Nashua...From the inside
Prosecutor moving to the other side of the fence
Roger “Rusty” Chadwick has been a fixture in the Hillsborough County attorney’s office for more than 11 years, prosecuting some of the region’s most notorious crimes, but all that will change Friday.
Chadwick, 46, said he’s moving from the old courthouse at 19 Temple St. to join the criminal defense law firm of Adam Bernstein and Ray Mello at 21 Temple St.
The move takes Chadwick back to his roots; he started his legal career in criminal defense as an aide to the defense team for one of the conspirators in the Pamela Smart case, and later as a public defender.
Although Chadwick notes he has served under five county attorneys in the last decade, the move has nothing to do with the latest, Dennis Hogan. Chadwick praised him for bringing stability to the office.
“I think things are in really good shape,” Chadwick said. “My leaving has nothing to do with his coming in.”
Rather, Chadwick said, he simply felt it was time for a change in his work, his schedule and (he hopes) his income.
“I am sad to leave, because I’ve enjoyed this job so much; the people are wonderful,” he said. “I think if you can walk out the door and be sad, that’s a good thing.”
Having more say in his schedule should help Chadwick to juggle other commitments. He also serves on the school committee in his hometown of Boxford, Mass., and is a Scoutmaster and basketball, baseball and soccer coach.
“Your kids are only young once, and you have a very limited window,” he said.
Chadwick’s most memorable cases as a prosecutor included several convicted sex offenders, all serving lengthy prison terms – Timothy Dupont, Jeremy Jennings, Zebediah Kellog Roe and Delvin White, to name a few – and Chadwick was among those who helped start the county’s Internet Task Force, which focuses largely on sex crimes against children.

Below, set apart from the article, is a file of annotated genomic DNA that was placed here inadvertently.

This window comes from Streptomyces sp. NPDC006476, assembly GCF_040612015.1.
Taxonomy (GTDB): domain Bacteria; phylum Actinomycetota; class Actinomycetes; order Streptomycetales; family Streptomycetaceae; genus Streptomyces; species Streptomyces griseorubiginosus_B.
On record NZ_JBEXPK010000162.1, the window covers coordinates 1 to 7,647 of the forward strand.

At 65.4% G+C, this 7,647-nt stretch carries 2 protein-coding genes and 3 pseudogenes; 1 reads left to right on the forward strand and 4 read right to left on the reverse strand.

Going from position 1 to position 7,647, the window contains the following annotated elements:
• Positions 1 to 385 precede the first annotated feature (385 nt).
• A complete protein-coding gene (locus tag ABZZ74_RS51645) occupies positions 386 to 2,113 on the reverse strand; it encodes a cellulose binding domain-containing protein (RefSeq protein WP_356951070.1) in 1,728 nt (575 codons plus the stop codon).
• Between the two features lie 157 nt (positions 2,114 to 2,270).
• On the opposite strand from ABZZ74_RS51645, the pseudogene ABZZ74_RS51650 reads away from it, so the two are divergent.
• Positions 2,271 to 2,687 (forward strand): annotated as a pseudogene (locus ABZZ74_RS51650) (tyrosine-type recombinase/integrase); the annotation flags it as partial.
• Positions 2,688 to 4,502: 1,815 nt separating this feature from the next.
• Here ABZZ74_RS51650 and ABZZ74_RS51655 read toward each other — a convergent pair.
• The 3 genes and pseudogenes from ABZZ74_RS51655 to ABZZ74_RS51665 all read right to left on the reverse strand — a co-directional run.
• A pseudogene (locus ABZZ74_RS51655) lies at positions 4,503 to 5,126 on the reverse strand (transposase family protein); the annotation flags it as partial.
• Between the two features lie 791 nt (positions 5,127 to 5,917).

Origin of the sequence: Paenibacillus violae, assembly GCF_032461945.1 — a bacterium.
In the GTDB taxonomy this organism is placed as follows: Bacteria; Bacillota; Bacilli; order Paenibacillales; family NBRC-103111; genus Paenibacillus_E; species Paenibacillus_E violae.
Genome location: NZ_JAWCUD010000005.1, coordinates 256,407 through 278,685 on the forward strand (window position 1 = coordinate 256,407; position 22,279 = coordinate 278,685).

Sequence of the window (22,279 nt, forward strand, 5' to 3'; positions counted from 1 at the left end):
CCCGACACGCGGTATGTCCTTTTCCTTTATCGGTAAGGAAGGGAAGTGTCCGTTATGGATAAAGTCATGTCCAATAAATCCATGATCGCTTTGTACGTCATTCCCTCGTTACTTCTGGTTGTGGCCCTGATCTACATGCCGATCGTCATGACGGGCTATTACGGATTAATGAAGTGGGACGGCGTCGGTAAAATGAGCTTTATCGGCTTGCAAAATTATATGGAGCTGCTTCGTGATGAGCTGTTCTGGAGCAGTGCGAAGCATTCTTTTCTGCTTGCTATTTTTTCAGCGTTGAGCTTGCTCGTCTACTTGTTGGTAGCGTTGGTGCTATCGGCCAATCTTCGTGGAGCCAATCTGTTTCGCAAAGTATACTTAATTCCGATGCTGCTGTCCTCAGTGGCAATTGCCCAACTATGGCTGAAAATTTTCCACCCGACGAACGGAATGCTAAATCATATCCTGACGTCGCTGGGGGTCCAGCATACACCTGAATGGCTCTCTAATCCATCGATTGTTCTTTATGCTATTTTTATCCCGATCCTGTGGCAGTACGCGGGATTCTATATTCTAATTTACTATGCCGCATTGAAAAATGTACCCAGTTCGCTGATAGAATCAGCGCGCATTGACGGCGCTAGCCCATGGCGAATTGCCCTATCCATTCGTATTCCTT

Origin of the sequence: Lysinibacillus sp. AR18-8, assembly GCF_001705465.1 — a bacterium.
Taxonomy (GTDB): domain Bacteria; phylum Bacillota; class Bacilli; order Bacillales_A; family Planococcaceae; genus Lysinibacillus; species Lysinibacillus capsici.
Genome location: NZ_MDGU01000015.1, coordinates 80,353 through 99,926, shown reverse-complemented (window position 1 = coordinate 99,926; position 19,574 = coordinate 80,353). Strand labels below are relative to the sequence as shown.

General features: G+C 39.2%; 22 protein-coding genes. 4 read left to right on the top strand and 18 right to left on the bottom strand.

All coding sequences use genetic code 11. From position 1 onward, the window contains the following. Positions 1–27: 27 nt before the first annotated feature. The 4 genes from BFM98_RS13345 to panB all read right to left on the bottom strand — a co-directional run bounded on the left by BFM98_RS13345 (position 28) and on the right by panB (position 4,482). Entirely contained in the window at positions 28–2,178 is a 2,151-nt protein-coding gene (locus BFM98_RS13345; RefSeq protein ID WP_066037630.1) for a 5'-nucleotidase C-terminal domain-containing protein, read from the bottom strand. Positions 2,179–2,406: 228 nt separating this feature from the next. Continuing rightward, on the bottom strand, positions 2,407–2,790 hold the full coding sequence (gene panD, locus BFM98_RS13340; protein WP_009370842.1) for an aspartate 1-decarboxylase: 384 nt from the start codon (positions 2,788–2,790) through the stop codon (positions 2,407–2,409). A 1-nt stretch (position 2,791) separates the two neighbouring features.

The attempted murder case against Raymond Paul Thomas, of Nashua, which Chadwick tried twice, was perhaps his most intense courtroom drama, he said.
Overall, Chadwick said prosecutors share two major sources of satisfaction on the job:
“The first one is when you put a real bad guy away for several decades at a time.”
The other, equally if not more satisfying, is when a defendant gets a second chance, with probation, deferred sentences and court-ordered rehabilitation programs, and succeeds in making something of it.
“When someone comes in and has done all that and succeeded, that’s also my greatest day,” he said.
Ah, the disco era
It’s happening oh, so slowly, but City Hall is making strides toward the 21st century.
Mayor Donnalee Lozeau pointed out in her State of the City address that residents can now pay their wastewater bills online rather than mailing a check or trudging to City Hall.
Of course, you still can’t pay property tax bills or register your car online – and those improvements may be a long time coming.
“Our systems are actually pre-DOS,” Lozeau said. “Like, the ’70s. The disco era.”